Houston to Victoria  Copano Bay  Rockport  Aransas NWR
 Brownsville and Sabal Palm  Bentsen-Rio Grande and Anzalduas  Santa Ana
 Chapeño, Falcon Dam and Zapata  Laredo to Edward's Plateau  Neal's Lodges
 Lost Maples  White Memorial Park  High Island
 Bolivar Peninsula  Anahuac  TEXAS 2002






W.G. Jones State Park

Sadly, we had now reached our final day and were flying out in the early evening. However, there were still birding opportunities and the plan was to head for W.G. Jones State Park. En route two (at least) of us saw a bird on a lake (from a road bridge where we couldn't stop) which we were sure was a large grebe. Paula thought it was a Western Grebe as did I ‐ another rarity in this area but alas we'll never know.

Arriving at the park we parked and got out the 'scopes. Helen saw two birds in the top of a tree which Rob and I then 'scoped and together shouted 'Brown-headed Nuthatch'. This brought everyone running! Apparently these birds are hard to see but fortunately no-one had told them and they showed well in various trees nearby. Also in the carpark were a pair of Eastern Bluebirds.

Having had a superb start we followed instructions provided by the rangers and headed for a cluster – a cluster containing a group of Red-cockaded Woodpeckers that is. As we walked through the pine wood we heard and saw two or three Pine Warblers, Blue Jay and Carolina Chickadee. At a certain spot we set up 'scopes and all watched a hole in a tree with a blue band at the base. After a few minutes, when everyone had stopped looking in the right direction and were now watching another two Brown-headed Nuthatches, I glanced into my 'scope and shouted 'It's out – woodpecker coming out' as a Red-cockaded Woodpecker put in its first appearance. People dived for their 'scopes, some seeing the bird briefly and others saying nothing was in sight. It was then we realised there were two trees with blue bands around them! Fortunately the woodpeckers, which, as hoped, were Red-cockaded, came back and showed well. Then Pete came on the walky-talky with the news that he had got Red-cockaded Woodpecker! Ours having seemingly disappeared we all headed off to Pete's location. The birds showed well here as well and we also had White-eyed Vireo, Yellow-breasted Chat, Pileated Woodpecker, TVs and BVs and a Red-tailed Hawk.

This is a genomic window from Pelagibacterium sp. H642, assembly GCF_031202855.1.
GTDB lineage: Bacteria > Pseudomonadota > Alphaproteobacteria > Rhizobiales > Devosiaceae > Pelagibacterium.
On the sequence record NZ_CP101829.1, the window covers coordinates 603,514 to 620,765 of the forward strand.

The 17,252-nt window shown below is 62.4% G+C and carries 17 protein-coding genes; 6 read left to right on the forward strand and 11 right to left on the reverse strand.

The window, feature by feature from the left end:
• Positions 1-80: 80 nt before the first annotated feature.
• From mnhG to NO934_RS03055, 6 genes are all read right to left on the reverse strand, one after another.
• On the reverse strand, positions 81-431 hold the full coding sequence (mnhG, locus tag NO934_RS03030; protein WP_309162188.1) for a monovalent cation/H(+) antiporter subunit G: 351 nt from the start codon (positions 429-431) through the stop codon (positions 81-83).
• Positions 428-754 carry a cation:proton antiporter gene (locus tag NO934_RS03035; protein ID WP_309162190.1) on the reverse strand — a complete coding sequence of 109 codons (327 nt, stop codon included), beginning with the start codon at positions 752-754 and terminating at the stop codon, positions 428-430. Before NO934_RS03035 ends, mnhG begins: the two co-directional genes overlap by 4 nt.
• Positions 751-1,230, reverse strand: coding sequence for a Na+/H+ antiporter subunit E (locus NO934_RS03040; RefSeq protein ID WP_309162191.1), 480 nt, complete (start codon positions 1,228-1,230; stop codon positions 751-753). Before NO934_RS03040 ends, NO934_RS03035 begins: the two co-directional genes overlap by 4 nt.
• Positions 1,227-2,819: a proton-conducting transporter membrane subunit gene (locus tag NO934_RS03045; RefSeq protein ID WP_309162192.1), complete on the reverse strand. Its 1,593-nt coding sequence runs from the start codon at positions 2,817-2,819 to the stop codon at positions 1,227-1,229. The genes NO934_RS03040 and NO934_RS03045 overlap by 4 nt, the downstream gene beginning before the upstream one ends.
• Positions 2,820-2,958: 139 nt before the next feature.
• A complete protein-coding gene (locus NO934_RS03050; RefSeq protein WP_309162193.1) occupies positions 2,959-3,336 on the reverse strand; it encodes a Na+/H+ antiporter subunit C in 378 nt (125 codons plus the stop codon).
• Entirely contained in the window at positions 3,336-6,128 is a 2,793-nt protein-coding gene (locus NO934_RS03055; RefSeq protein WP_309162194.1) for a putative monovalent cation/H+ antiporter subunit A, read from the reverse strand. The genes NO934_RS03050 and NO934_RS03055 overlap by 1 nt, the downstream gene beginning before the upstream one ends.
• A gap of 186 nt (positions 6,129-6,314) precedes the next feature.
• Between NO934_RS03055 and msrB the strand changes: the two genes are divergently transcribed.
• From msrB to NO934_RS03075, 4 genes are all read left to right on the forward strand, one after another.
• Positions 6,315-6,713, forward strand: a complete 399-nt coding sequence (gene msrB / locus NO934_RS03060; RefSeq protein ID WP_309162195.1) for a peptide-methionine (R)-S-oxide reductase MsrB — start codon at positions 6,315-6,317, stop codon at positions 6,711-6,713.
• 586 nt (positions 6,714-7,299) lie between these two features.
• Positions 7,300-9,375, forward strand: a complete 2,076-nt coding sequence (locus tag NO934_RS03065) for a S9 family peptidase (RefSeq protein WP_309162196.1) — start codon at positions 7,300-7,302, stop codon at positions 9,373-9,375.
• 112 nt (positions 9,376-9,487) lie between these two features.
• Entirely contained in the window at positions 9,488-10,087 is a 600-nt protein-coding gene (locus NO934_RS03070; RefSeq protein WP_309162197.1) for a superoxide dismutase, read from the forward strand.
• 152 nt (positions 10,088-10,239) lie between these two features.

There was really only one more bird we hoped to get in Texas and this was our last chance. Helen and I decided to head back to the van where the trees wouldn't obscure the view of the sky and wait for raptors to fly over. We got back and waited and were soon joined by four of our group who said they had shouted and whistled and been generally apoplectic trying to get everyone's attention as a Mississippi Kite had flown over them. This was the bird we wanted and missing it caused deep depression (how easily that happens - elation to depression in an instant). So, we had about an hour before we had to leave for the airport – time to check every thing that flew past. We got Red-tailed Hawks, a Red-shouldered Hawk and a Cooper's Hawk. Carolina Wren and Hooded Warbler sang from the nearby woods. No Kites. The rest of the group returned and we took group photos. Time to leave. Then a cry. 'Mississippi Kite'. There was one about 40 metres away heading for us, then turning and disappearing behind the trees. Once the bird had gone a big cheer went up, fists were thrust into the air and general hugging was occurring all round. A superb way to end a superb trip.

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